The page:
To combat this association, study investigators concluded a reduction in daily soft drink consumption should be a priority among school-going adolescents.
In a study recently published in Jama Network Open, the prevalence of obesity in children was associated with the daily consumption of soft drinks for school-going adolescents, and that taking action to reduce consumption is important to lower overweight and obesity prevalence among this group.
Study authors note that the association of soft drink consumption and weight gain in school-going adolescents is present, however not much is known about the association of soft drink consumption and obesity prevalence in children. To determine this association, investigators conducted a cross-sectional study that used data from 3 other cross-sectional studies across 107 countries and regions. Each country or region participated in the Global School-Based Student Health Survey (GSHS) (2009-2017), the European Health Behavior in School-Aged Children study (HBSC) (2017-2018), and the US Youth Risk Behavior Survey (YRBS) (2019).
A representative sample of a national population was featured in each survey, which collected soft drink and obesity and overweight data. Since data from the 3 previous studies were open-access and previously obtained informed consent from their respective investigators, the current study was exempt from ethics approval.
Soft drinks in the 3 initial studies referred to “carbonated beverages that typical contain sugar, including but not limited to brands such as Coca-Cola and Pepsi, as well as nonbrand carbonated beverages with sugar.” In the current study, consumption was measured as daily consumption (1 or more times in a day) and nondaily consumption (less than 1 time per day or never). The initial students’ body weight and height data were collected by trained survey staff in the GSHS, while the HBSC and YRBS counted on self-reported data. If body mass indexes (BMI) were more than 1 mean (SD) higher than age- and sex-specific median, students were classified as overweight. They were classified as obese if they were more than 2 SD above the median. Ages, sex, daily vegetable consumption, daily fruit consumption, soft drink taxes, physical activity, country income groups, and year of data were covariates.
The mean age of the 405,528 students from 107 countries and regions in the study was 14.2 (1.7) years and 48.4% were male. Of the 107 countries and regions, 65 were low- and middle-income while the remaining 42 were high-income. In total, 32 countries had taxes on sugar-sweetened soft drinks, and high-income countries were more likely to implement these taxes (18 of 42 [42.9%]) compared to low- and middle-income countries (14 of 65 [21.5%]) (P = .02).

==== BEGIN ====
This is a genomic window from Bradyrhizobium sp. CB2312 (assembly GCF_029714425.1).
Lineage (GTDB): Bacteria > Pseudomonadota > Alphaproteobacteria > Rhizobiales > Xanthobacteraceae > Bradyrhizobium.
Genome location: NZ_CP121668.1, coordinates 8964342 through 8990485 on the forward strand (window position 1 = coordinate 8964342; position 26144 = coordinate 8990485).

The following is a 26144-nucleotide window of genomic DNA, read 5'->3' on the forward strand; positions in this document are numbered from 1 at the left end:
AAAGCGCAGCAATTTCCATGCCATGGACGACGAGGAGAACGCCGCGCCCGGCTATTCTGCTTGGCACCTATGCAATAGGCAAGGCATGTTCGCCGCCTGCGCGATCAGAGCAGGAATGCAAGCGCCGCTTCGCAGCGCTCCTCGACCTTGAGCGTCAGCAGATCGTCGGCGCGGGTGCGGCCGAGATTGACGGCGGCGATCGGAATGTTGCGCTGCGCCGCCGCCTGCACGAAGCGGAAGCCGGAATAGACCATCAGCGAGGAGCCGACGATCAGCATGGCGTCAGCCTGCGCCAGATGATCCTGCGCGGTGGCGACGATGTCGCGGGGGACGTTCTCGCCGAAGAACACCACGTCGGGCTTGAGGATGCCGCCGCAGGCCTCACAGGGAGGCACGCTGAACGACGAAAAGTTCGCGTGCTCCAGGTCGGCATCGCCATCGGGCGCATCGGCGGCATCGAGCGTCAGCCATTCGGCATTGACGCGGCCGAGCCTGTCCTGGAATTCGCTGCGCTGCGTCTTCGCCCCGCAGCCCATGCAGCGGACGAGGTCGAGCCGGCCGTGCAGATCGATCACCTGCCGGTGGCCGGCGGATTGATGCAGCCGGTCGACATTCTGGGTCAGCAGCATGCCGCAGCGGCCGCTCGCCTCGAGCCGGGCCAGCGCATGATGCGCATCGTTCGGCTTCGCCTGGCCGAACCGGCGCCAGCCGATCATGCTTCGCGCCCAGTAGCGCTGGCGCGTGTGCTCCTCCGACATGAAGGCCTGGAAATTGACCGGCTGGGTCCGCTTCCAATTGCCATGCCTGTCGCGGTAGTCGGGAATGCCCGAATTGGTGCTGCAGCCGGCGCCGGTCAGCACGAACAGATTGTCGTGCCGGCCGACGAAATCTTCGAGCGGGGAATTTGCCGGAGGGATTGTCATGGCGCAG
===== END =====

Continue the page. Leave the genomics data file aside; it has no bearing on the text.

The analysis demonstrated that out of all school-going adolescents, approximately 17.2% were overweight or obese (95% CI, 17.0%-17.5%). For adolescent students in countries and regions with soft drink taxes, the population-weighted prevalence of overweight and obesity was “marginally higher” (17.4% [95% CI, 17.1%-17.7%]) compared to students of countries and regions without soft drink taxes (16.3% [95% CI, 15.9-16.8%]) (P = .05). For students who consumed 1 or more soft drinks per day, the population-weighted prevalence was 32.9% (95% CI, 32.3%-33.4%). Compared to countries without soft drink taxes (33.5% [95% CI, 32.8%-34.1%]), the weighted prevalence of daily soft drink consumption was lower in countries with soft drink taxes (30.2% [95% CI, 29.6%-30.8%]) (P < .001).
Overall, the prevalence of students consuming soft drinks 1 or more times per day varied from 3.3% in Iceland to 79.6% in Niue (95% CI, 2.9-3.7; 95% CI, 74.0-85.3). A positive correlation was observed between daily soft drink consumption prevalence and overweight and obesity prevalence (R, 0.44; P < .001). Using individual-level data, a pooled analysis demonstrated a statistically significant association between daily soft drink consumption and overweight and obesity (daily consumption vs nondaily consumption), “with an odds ratio of 1.14 (95% CI, 1.08-1.21) among school-going adolescents,” according to results.
Based on the study analysis and other evidence, the investigators concluded that reduction of soft drink consumption should be a priority to curb adolescent overweight and obesity, as daily consumption was associated with overweight and obesity prevalence.
Hu H, Song J, MacGregor GA, He FJ. Consumption of soft drinks and overweight and obesity among adolescents in 107 countries and regions. JAMA Netw Open. 2023;6(7):e2325158. doi:10.1001/jamanetworkopen.2023.25158